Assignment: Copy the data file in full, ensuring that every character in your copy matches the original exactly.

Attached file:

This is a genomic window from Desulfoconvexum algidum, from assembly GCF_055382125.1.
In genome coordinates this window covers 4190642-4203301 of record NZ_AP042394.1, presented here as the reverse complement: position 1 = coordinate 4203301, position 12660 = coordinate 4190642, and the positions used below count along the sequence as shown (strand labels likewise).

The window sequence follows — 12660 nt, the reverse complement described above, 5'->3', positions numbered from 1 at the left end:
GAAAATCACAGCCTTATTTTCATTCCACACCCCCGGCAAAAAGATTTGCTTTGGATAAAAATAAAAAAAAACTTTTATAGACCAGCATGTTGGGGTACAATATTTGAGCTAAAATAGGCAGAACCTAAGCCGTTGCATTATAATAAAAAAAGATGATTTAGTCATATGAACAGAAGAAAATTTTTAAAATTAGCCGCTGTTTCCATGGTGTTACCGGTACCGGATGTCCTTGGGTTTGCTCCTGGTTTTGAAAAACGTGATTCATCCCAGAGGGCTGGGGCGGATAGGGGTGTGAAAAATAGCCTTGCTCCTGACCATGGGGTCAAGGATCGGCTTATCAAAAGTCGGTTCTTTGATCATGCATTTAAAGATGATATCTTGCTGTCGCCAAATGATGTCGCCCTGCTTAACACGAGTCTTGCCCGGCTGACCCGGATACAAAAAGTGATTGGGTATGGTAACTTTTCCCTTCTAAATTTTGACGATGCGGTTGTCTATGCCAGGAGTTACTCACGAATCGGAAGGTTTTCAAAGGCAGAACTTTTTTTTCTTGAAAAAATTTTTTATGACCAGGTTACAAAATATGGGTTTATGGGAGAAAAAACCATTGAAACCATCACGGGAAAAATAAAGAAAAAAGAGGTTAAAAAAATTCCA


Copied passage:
This is a genomic window from Desulfoconvexum algidum, from assembly GCF_055382125.1.
In genome coordinates this window covers 4190642-4203301 of record NZ_AP042394.1, presented here as the reverse complement: position 1 = coordinate 4203301, position 12660 = coordinate 4190642, and the positions used below count along the sequence as shown (strand labels likewise).

The window sequence follows — 12660 nt, the reverse complement described above, 5'->3', positions numbered from 1 at the left end:
GAAAATCACAGCCTTATTTTCATTCCACACCCCCGGCAAAAAGATTTGCTTTGGATAAAAATAAAAAAAAACTTTTATAGACCAGCATGTTGGGGTACAATATTTGAGCTAAAATAGGCAGAACCTAAGCCGTTGCATTATAATAAAAAAAGATGATTTAGTCATATGAACAGAAGAAAATTTTTAAAATTAGCCGCTGTTTCCATGGTGTTACCGGTACCGGATGTCCTTGGGTTTGCTCCTGGTTTTGAAAAACGTGATTCATCCCAGAGGGCTGGGGCGGATAGGGGTGTGAAAAATAGCCTTGCTCCTGACCATGGGGTCAAGGATCGGCTTATCAAAAGTCGGTTCTTTGATCATGCATTTAAAGATGATATCTTGCTGTCGCCAAATGATGTCGCCCTGCTTAACACGAGTCTTGCCCGGCTGACCCGGATACAAAAAGTGATTGGGTATGGTAACTTTTCCCTTCTAAATTTTGACGATGCGGTTGTCTATGCCAGGAGTTACTCACGAATCGGAAGGTTTTCAAAGGCAGAACTTTTTTTTCTTGAAAAAATTTTTTATGACCAGGTTACAAAATATGGGTTTATGGGAGAAAAAACCATTGAAACCATCACGGGAAAAATAAAGAAAAAAGAGGTTAAAAAAATTCCA